Addendum: As students, we are distraught by the ideas presented by some of our administrators. However, this should not dissuade prospective students from coming to CUNY. The CUNY Graduate Center, as the PhD granting institution of the City University of New York, is in a position to directly oppose encroachment on higher education (i.e., challenging the implementation of the Pathways curriculum, the political bullying of academic freedom, and self-serving administrative pay raises—and these are just some notable highlights from this year in a strong history of dissent).[2] At CUNY you will find engaged students and faculty willing to speak out against callous administrators who do not act in our interests. We welcome incoming students to our resilient, defiant, and engaged community. Join us in scholarship and in struggle.

12 comments to “My PhD Program is not a “Roach Motel””
  1. Pingback: The Five-Year Ph.D. as Improved Plumbing, Redux « Gerry Canavan

  2. Spot on! I had the pleasure of listening to President Kelly at Grad Council for some time as a student rep, I know from seeing his humor and joy that he has the capability to be a caring administrator.

    However, his recent comments were highly insulting to those of us who work our butts off to teach the students of CUNY while trying to get our degree. I regularly teach four courses a semester, and have had to go to the private schools of NYC which pay nearly three times the rate of our courses at CUNY. Basically, schools other than my own have taken better care of me as a PhD student than CUNY in terms of my funding. I am not a roach, I do not want to be stuck at the GC forever…in fact I want to finish as quickly as possible without putting myself into debt.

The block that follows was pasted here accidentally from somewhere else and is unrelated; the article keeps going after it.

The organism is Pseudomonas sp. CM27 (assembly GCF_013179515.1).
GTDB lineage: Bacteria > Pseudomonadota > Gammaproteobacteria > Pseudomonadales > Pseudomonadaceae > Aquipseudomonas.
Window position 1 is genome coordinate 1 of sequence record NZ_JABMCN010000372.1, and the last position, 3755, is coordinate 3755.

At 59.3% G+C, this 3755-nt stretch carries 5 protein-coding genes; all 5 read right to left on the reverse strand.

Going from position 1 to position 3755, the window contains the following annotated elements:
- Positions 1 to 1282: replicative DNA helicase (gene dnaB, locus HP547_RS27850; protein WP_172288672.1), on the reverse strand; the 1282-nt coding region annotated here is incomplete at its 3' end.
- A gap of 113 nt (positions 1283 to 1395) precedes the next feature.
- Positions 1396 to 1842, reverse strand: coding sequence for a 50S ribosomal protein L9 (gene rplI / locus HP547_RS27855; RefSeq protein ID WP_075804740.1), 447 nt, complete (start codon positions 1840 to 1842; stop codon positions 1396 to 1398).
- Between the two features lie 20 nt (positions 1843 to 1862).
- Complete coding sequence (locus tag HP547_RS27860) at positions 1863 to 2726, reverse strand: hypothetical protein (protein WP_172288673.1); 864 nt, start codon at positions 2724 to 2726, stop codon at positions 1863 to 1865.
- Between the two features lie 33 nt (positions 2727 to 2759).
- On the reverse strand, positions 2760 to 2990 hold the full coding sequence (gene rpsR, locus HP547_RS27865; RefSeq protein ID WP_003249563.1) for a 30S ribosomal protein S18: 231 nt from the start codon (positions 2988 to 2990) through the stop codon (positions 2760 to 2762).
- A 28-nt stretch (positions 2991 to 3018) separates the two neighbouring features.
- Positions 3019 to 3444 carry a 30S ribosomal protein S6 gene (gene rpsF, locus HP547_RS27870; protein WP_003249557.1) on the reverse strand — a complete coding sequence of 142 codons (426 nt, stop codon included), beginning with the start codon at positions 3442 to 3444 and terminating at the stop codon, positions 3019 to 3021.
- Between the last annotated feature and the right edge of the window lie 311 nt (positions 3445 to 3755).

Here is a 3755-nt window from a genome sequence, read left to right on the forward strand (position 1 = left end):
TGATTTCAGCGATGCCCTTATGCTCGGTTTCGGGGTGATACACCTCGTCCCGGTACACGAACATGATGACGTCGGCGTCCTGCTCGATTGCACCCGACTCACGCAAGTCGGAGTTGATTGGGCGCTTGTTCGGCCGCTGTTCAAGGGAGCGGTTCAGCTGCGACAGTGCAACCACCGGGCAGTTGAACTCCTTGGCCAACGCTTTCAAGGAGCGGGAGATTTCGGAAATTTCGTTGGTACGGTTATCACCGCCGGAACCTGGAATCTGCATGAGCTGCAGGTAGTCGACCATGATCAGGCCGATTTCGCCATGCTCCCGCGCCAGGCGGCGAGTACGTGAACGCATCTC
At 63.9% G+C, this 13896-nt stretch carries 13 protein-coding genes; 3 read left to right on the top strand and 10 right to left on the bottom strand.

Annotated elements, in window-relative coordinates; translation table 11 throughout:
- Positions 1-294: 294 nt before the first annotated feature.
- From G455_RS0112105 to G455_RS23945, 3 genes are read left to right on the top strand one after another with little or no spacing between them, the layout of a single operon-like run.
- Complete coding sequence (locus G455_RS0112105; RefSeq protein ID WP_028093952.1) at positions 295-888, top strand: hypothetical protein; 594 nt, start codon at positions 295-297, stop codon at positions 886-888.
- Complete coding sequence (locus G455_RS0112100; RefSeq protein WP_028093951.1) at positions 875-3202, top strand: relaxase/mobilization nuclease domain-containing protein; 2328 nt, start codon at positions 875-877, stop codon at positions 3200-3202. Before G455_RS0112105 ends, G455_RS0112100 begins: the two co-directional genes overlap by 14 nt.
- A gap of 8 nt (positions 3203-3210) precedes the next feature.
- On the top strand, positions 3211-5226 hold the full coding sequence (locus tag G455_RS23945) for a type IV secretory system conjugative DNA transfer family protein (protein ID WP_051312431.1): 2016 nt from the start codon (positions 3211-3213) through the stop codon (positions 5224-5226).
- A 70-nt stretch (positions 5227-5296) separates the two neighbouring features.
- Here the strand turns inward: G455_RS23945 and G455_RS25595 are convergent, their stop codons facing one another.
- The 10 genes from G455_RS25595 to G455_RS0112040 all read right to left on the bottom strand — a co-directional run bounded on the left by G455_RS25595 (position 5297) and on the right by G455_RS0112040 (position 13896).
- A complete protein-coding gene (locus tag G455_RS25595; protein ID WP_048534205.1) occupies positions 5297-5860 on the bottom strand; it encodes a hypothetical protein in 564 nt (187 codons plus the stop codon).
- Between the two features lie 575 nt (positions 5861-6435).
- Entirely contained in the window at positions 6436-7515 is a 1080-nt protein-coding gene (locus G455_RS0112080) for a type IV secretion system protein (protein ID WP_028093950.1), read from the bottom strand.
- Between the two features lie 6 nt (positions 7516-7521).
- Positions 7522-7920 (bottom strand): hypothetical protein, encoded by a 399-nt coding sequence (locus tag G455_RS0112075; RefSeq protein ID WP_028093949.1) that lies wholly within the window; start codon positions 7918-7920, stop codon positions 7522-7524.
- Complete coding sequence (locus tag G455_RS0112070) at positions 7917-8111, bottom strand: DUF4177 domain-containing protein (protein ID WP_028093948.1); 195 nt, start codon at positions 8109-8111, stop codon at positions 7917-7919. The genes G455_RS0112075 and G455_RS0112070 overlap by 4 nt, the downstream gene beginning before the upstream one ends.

I’m supposedly the quintessential American. I grew up in the middle of nowhere Montana and worked my butt off to get into college and secure funding. I have held employment ever since i was 15 years old, and I have always held one or more jobs while attending University all to be the first in my family with a graduate degree. Our generation is treated like crap because of the failures of our elders, and now they wish to blame us for seeking the higher education they told us we should get…..all because academia was a mess when we arrived to go to class.

    -Hunter Kincaid-

  3. I would think it behooved teh GCAdvocate to learn exactly what is the salary of such functionaries as Bill Kelly–he whom who of my succesors as Executive Officer of the Art History Program at the Graduate School referred to as “the thug,” considering also that the President of, I believe, each branch of the City University also receives free housing and just formulate the differential betwen the overall sum and what a respectacle compensation might be, even were that functionary performing in a manner appropriate to his/her position (what say: $150,000)? And then what/how that diffential might be found useful in student support.